In Host PC that have USB Type C Ports is it correct to assume that they will be implemented with PD controllers
It is up to manufacturer whether they support PD or not. Having said that, I suspect all new devices with Type C will support it.
Use the CC lines to decide whether to provide VBUS (and in the worse case may even not provide VBUS power)?
Since Type C is backwards compatible it has to provide at least 500mA for old devices without the use of CC lines. I don't know whether you can use CC to negotiate cutting yourself from any power. It makes little sense so I suspect designers did not even plan for this possibility.
The above statement was based upon USB PD 3.0 specification. Following the comments by @AliChen I checked Type-C 1.3 specification. Apparently, Type-C ports implement "USB Type-C-specific implementation of the USB Power Delivery Specification". And later: "USB Power Delivery optimized for the USB Type-C connector".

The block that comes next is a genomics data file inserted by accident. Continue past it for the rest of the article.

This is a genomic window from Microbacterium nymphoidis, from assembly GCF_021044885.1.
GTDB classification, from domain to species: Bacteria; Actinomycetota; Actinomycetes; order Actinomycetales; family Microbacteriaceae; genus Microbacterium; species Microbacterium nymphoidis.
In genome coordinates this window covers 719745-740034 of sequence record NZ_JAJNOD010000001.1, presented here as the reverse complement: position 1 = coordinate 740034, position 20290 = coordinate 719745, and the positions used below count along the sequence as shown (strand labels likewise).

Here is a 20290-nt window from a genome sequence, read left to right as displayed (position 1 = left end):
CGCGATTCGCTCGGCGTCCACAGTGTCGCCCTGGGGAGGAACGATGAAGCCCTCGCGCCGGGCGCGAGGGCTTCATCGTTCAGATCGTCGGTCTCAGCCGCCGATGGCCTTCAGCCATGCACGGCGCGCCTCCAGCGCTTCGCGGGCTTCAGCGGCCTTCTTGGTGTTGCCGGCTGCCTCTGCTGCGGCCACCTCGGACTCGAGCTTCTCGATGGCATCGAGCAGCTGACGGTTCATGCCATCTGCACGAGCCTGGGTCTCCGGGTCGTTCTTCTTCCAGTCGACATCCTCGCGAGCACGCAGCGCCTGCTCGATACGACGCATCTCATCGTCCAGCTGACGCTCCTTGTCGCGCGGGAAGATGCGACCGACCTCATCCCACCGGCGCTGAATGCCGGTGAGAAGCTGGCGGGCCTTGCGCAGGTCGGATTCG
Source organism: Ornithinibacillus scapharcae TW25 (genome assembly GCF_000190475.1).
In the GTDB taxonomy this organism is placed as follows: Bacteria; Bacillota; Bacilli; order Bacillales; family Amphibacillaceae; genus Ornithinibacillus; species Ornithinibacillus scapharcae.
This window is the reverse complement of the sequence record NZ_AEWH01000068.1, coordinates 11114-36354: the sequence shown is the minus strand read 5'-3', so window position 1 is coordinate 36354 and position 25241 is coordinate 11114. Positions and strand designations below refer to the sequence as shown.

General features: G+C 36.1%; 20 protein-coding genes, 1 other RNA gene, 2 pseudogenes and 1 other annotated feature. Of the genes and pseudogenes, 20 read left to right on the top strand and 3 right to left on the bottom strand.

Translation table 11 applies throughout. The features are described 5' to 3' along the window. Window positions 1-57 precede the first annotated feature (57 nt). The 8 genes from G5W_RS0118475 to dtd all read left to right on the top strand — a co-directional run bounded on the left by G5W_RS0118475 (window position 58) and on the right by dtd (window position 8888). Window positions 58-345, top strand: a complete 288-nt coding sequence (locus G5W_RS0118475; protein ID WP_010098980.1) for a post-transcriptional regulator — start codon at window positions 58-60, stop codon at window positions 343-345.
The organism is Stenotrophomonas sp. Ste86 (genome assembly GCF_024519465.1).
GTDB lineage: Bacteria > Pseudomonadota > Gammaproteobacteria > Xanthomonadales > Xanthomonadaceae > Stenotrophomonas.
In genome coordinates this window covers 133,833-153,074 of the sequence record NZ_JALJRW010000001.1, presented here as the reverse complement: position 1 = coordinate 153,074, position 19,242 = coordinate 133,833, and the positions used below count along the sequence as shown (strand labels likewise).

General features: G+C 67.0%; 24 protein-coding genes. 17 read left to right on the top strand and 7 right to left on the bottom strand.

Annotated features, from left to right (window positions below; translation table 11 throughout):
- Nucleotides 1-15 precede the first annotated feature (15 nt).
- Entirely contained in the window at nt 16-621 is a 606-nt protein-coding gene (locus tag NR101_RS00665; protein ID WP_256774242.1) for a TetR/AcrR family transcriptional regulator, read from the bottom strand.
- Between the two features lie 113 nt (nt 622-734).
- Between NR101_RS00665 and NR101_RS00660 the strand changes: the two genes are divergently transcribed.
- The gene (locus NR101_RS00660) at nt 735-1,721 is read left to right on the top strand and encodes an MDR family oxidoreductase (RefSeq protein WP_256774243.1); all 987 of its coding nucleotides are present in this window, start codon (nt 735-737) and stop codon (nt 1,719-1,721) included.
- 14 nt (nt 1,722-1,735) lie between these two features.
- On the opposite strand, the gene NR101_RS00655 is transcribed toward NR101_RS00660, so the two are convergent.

Specifically, Type-C port does not supply 5V until it detects attached sink device and determines its type. So, yes, in worse case it may not provide VBUS (or VCONN) power.
Note that this behavior is allowed by PD spec, which states that downstream port can source either 5V or 0V in its initial state. I suspect that 0V option was added to PD 3.0 in a hurry to accommodate Type-C spec. First, because "source 0V" sounds idiotic, and second, because in some parts of the spec it still mentions only 5V and requires DFP to tolerate 5V supplied from the other side.
Once proper validation with the device connected then will be able to provide +5V upto 3A on the VBUS lines?
If you have port with PD 2.0 and up then yes. For PD 1.0 it's 2A. In either case "You're gonna need a bigger cable". But if you need more power you can try negotiate for 20V 5A, although it is my understanding the host may limit output power to whatever their circuitry can provide.